On the other fin, Gary, Patrick’s meowing pet snail, is a rolling puppet. Among the others are the Electric Skates, punk rockers on skateboards and roller skates, the bespectacled Sardine Corps, a chorus of pink jellyfish, and other delectable denizens of the deep.
Danny Skinner, Ethan Slater. Photo: Joan Marcus.
I suspect many spectators will best appreciate Squidward, a slim fellow in a bluish wig, orange jersey, and green pants to which an additional two legs have been attached in such a clever way that they actually not only walk with the actor’s real legs but, in his remarkable show-stopping tap number, “I’m Not a Loser” (by They Might Be Giants), also dance. Just to see this classic showbiz routine is worth the price of admission.
Gavin Lee. Photo: Joan Marcus.
The cast is huge and hard-working, most of the supporting players taking on multiple roles as any number of marine species. Several of the principals, like Slater (who’s been part of the show’s development for years), Skinner, and Norris, are making their Broadway debut; all have taken to their assignments like fish to water.
Wesley Taylor and the company. Photo: Joan Marcus.
The series’ most familiar relationships and situational conflicts (like the restaurant rivalry between the Krusty Krab and Chum Bucket proprietors, Eugene Krebs and Sheldon Plankton) have been included in a plot about how SpongeBob saves Bikini Bottom from an erupting volcano. As the tension builds, the citizens take refuge on a sunken ship, an increasingly anxious anchorman Perch Perkins (Kelvin Moon Loh) reminds us of how much time is left, and a countdown clock ticks away.
The company. Photo: Joan Marcus.
Staged with unceasing zest, including numerous entrances down the aisles (be sure to look first if you have to leave from an aisle seat) and a confetti-covered, audience beach ball party, SpongeBob SquarePants defies you to be bored. Each musical selection—the original ones (like Jonathan Coulton’s “Bikini Bottom Day”), the familiar ones (like “No Control,” by David Bowie and Brian Eno), and the series’ “The SpongeBob Theme Song,” which ends the show—fits the material perfectly.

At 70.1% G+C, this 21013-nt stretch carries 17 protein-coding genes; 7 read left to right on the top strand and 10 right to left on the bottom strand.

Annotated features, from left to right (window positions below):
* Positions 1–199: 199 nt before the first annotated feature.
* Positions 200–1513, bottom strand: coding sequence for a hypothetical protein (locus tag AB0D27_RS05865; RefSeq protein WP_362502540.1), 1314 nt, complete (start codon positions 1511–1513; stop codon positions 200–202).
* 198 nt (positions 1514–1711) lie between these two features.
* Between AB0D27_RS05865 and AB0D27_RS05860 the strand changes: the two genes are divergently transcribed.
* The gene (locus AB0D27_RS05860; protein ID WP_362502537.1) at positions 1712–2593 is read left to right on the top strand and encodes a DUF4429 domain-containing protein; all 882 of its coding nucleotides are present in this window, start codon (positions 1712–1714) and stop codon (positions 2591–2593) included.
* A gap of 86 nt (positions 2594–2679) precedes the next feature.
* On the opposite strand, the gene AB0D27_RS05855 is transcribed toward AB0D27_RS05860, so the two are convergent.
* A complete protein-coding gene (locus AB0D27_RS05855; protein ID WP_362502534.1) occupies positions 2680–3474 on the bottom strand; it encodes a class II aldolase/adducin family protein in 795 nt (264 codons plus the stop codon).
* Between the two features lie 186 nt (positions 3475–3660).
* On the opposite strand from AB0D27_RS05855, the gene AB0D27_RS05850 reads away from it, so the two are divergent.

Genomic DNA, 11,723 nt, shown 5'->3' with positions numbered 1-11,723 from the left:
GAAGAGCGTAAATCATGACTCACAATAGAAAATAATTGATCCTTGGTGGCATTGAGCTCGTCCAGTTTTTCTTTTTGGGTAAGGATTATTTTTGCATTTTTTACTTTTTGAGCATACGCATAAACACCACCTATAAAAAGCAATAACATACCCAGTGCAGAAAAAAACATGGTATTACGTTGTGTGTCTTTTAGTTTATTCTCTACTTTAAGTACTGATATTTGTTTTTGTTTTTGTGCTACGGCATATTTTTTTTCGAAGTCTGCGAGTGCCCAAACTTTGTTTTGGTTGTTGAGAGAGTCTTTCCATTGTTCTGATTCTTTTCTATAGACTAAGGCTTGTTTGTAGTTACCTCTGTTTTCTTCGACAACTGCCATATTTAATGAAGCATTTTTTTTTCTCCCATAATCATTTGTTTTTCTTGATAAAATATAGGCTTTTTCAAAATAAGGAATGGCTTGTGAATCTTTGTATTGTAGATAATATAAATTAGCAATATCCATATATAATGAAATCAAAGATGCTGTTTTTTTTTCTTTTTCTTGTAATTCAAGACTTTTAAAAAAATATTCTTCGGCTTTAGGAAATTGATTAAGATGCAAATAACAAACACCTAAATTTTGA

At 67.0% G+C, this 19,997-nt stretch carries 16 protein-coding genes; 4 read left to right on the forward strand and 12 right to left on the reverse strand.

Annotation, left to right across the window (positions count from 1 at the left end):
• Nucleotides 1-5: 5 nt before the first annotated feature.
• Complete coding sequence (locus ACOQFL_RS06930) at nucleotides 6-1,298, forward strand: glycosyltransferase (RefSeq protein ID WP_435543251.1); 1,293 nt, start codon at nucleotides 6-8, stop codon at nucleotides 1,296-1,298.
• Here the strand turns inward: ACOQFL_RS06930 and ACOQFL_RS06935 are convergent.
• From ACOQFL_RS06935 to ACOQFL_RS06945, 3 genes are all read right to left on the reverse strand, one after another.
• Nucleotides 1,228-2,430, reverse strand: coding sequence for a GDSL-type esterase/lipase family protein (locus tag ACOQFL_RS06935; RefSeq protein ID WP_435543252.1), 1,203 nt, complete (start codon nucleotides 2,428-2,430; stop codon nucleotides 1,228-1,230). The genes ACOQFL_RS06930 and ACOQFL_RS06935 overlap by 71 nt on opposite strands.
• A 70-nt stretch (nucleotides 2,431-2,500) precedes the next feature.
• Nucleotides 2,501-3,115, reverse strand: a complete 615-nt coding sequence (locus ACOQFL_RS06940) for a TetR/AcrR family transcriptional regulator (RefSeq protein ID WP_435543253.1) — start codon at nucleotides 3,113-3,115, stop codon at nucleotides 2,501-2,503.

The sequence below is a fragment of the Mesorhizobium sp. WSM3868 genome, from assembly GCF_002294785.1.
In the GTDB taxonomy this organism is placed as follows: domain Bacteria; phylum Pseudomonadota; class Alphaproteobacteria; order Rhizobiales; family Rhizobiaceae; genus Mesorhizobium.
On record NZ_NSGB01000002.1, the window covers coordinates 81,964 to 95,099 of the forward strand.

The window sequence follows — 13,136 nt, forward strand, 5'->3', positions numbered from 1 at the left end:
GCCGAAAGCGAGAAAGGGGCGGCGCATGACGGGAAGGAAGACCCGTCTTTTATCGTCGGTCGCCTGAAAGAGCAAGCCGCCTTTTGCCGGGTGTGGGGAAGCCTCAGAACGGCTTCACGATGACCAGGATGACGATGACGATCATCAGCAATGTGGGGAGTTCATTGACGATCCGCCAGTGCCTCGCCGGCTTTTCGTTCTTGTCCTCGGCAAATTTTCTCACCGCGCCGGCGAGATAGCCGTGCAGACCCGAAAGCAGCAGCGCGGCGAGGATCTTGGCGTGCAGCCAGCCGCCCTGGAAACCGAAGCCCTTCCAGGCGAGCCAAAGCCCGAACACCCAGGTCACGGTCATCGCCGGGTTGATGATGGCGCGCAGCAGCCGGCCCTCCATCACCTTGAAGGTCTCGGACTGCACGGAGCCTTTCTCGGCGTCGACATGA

Yet, even within all the nutty behavior and childish antics, a few adult-oriented thematic points are made, with satirical harpoons aimed at those who decry the untrustworthy media, the presence of outsiders, or the value of science. As someone says, “Next she’ll tell us tidal warming is real!”

Before seeing SpongeBob SquarePants I couldn’t resist feeling it was going to be mindless entertainment. I’d watched only a little of it in preparation for seeing the show and found it a little too fishy for my taste. My granddaughter, however, a 26-year-old high school English teacher, was thrilled to accompany me. She’d been watching the series for years and was overwhelmed by how perfectly the musical captured the essentials of the characters and situations she’d grown to love.

But, even without much experience as a viewer, I had no trouble recognizing that a show of such expressive vitality, visual ingenuity, vibrant musicality, and consistently exceptional performances was in no way mindless; if anything, it’s mind-blowing! Why be a SpongeBob sponge snob when SpongeBob SquarePants is so absorbing?


Palace Theatre
1564 Broadway, NYC
Open run